U2 - U218 Singles (2LP)

€ 29,00

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Levertijd: 14 dag(en)

Beschrijving

import europa

leverperiode voor dit artikel maximaal 14 werkdagen


GTIN13: 0602517135505

Verschijningsdatum: 17. november 2006

Aantal discs2

Aantal tracks:18

Speelduur:74:14

2LP

Sealed



    Disk 1 (LP)

  • 1 Beautiful Day
    04:05 U2
  • 2 I Still Haven't Found What I'm Looking For
    04:38 U2
  • 3 Pride (In The Name Of Love)
    03:48 U2
  • 4 With Or Without You
    04:56 U2
  • 5 Vertigo
    03:10 U2
  • 6 New Year's Day
    04:17 U2
  • 7 Mysterious Ways
    04:02 U2
  • 8 Stuck In A Moment You Can't Get Out Of
    04:31 U2


    Disk 2 (LP)

  • 1 Where The Streets Have No Name
    04:46 U2
  • 2 Sweetest Thing
    03:00 U2
  • 3 Sunday Bloody Sunday
    04:40 U2
  • 4 One
    04:35 U2
  • 5 Desire
    02:59 U2
  • 6 Walk On
    04:26 U2
  • 7 Elevation
    03:47 U2
  • 8 Sometimes You Can't Make It On Your Own
    05:05 U2
  • 9 The Saints Are Coming
    03:21 U2 and Green Day
  • 10 Window In The Skies
    04:08 U2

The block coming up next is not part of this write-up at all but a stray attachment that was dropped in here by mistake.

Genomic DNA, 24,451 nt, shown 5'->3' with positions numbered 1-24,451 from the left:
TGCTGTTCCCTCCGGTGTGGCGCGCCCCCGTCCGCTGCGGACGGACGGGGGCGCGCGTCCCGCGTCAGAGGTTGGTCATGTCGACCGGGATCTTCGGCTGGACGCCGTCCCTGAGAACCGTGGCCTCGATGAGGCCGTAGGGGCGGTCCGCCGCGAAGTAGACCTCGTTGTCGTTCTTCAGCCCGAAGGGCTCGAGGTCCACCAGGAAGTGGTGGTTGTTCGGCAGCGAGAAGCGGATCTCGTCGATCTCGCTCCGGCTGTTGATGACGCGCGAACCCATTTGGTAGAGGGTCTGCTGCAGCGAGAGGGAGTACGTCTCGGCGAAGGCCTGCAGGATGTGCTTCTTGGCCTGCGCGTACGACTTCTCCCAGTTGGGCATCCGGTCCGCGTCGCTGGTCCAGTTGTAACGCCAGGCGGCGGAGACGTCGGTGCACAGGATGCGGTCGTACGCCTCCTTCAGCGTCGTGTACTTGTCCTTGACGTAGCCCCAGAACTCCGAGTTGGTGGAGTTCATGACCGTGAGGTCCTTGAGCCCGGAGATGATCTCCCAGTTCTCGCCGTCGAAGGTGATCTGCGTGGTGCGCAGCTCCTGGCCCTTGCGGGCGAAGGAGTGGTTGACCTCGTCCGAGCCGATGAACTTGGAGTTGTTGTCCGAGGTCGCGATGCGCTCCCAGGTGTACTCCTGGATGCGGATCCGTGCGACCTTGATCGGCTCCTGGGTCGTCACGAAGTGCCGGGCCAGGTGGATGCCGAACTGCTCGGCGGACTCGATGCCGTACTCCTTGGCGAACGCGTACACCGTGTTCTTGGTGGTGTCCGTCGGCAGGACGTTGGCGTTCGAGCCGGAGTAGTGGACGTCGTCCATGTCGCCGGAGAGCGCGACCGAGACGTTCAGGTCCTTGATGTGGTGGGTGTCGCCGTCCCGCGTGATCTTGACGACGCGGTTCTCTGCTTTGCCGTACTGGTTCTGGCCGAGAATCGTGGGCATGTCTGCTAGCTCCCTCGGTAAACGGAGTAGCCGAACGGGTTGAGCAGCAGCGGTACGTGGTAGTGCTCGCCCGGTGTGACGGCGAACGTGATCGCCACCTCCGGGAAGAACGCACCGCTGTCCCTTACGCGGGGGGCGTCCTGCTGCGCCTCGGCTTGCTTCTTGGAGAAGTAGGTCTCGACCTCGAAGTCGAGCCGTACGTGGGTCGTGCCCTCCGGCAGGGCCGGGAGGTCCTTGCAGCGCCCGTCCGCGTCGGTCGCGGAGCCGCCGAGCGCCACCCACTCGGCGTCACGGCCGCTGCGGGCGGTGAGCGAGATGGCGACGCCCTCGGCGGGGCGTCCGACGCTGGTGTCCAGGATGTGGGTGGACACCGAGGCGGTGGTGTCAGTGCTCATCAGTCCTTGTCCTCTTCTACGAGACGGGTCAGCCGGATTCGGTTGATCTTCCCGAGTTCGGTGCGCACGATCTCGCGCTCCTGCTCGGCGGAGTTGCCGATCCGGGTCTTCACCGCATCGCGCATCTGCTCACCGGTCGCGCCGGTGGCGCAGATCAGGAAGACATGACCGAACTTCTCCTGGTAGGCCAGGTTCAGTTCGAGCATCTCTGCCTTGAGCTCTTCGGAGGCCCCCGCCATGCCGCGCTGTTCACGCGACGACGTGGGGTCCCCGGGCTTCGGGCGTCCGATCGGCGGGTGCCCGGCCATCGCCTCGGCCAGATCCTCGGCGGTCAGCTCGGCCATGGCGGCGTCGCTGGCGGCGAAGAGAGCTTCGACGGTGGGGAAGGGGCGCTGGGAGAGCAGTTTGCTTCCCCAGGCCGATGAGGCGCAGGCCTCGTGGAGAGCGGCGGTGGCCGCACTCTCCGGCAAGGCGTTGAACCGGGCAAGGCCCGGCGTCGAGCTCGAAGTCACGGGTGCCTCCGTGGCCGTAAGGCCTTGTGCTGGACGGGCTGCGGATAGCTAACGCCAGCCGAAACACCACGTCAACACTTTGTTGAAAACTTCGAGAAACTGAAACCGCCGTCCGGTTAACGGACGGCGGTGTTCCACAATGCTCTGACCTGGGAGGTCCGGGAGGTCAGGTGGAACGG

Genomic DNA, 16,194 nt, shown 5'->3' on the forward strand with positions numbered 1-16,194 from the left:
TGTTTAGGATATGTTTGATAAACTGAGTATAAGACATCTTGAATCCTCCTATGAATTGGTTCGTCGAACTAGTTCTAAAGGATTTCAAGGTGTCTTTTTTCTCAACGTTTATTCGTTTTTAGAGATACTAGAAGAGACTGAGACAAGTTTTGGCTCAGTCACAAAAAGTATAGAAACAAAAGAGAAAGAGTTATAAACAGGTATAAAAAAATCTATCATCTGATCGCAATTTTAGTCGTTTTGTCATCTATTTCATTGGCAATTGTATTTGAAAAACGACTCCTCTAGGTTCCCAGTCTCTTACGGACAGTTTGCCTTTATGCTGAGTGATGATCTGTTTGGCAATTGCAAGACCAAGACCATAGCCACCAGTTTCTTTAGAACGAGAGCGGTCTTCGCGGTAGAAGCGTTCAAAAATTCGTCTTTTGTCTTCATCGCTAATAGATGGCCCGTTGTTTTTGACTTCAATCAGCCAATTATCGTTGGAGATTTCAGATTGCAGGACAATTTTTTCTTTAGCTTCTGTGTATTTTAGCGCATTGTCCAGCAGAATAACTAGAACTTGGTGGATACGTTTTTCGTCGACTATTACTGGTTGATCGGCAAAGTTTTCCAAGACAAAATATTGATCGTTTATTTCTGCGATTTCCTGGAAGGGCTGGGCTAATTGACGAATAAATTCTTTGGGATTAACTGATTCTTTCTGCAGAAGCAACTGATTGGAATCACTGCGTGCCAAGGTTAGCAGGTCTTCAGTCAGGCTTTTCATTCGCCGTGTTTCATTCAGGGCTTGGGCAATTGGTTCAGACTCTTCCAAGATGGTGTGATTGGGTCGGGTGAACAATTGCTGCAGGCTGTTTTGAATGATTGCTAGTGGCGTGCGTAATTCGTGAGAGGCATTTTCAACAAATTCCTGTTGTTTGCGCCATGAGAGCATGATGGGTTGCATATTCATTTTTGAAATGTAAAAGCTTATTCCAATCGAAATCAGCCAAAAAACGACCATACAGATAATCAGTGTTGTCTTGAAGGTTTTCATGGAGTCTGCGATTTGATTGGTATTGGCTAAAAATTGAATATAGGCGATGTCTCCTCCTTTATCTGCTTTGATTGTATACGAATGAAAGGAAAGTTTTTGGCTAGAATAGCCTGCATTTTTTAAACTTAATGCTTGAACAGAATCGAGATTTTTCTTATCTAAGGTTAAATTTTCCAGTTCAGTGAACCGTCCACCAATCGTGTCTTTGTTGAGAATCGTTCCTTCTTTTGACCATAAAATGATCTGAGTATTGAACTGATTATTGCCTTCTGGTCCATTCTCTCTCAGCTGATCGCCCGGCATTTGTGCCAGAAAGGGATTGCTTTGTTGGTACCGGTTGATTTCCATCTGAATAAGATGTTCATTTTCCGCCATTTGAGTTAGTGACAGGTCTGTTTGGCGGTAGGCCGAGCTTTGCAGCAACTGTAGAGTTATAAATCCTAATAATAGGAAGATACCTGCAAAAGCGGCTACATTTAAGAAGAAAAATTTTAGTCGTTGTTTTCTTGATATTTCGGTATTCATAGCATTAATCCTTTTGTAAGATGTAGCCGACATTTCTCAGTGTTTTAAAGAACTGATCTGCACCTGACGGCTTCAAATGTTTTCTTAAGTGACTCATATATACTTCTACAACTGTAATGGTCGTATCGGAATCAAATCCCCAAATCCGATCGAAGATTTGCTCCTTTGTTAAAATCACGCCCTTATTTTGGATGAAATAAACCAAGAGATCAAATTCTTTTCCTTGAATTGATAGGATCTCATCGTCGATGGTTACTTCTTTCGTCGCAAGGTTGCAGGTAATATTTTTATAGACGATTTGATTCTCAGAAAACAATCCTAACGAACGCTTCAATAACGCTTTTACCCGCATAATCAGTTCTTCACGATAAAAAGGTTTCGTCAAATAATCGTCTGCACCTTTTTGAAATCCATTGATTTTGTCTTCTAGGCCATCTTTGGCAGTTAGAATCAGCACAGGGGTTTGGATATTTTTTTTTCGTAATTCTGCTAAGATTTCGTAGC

U2's first two greatest-hits albums neatly divided themselves by decade, with the first covering the '80s and the second summing up the '90s. Their third hits comp, 2006's U218 Singles, is at once more ambitious and more concise, offering an overview of their first 26 years on a single disc comprised of 18 tracks -- and since two of those are new songs, that leaves just 16 songs to tell their whole story. That's not much space for a band with a career as lengthy and ambitious as U2, so it's inevitable that some painful cuts have been made. Nothing from October, Zooropa or Pop is here, and unless you're buying various import editions that have "I Will Follow" as a bonus track, there's nothing from Boy, either. There's only one cut each from The Unforgettable Fire and Rattle and Hum -- and bucking conventional wisdom, none of their three widely accepted masterpieces -- War, The Joshua Tree, or Achtung Baby -- provide the most songs here. No, out of all their albums the one that dominates U218 Singles is All That You Can't Leave Behind, their 2000 comeback from the depths of the misguided Pop, and one of two records that they've released since their last hits compilation, The Best of 1990-2000. The other record they've released since then is How to Dismantle an Atomic Bomb, which provides two songs here -- or, as many as there are from War and Achtung Baby. What this means is that this compilation skews very heavily toward latter-day U2 -- eight out of 18 tracks, a full 44 percent of the collection, are from 2000 on, which means that U218 Singles presents the classicist version of the band, featuring the anthems from U2 at their peak, plus the highlights from when U2 were trying their best to sound like U2 at their peak. They did it quite well, of course, from both a commercial and artistic standpoint, sometimes writing songs that stood proudly alongside "Pride (In the Name of Love)" and "Sunday Bloody Sunday" (as in "Beautiful Day") and sometimes not ("Elevation"). When it's all mixed together, it paints a portrait of a band that's a little slicker and streamlined than it often was, and it's hard not to miss the big-hearted yet moody band that made "Bad," "Gloria," and "A Sort of Homecoming," not to mention the middle-aged Euro experimentalists responsible for "Numb" and "Stay! (Faraway, So Close)," two essential components of the band that has been forced aside by the arena rock pros on display here. Then again, U2 always were the best arena rockers of their generation, and for those who love the spectacle and sound of the band in full flight, U218 Singles serves up that side of the band quite well, along with two new entries that find the band continuing the assured, even-handed sound of Atomic Bomb: a cover of the Skids' "The Saints Are Coming," recorded with Green Day and rewritten to vaguely address the aftermath of Hurricane Katrina, and "Window in the Skies," an anthemic pop number that relies too heavily on synth strings yet is saved by the band's sturdy songwriting and reliable performance. As such, it might not cover all the bases, but it covers enough of the major ones to be a good summary for fellow travelers who just know U2 from the radio, and it's also a good one-stop introduction to the basics for neophytes. [U218 Singles was also released on LP.] ~ Stephen Thomas Erlewine

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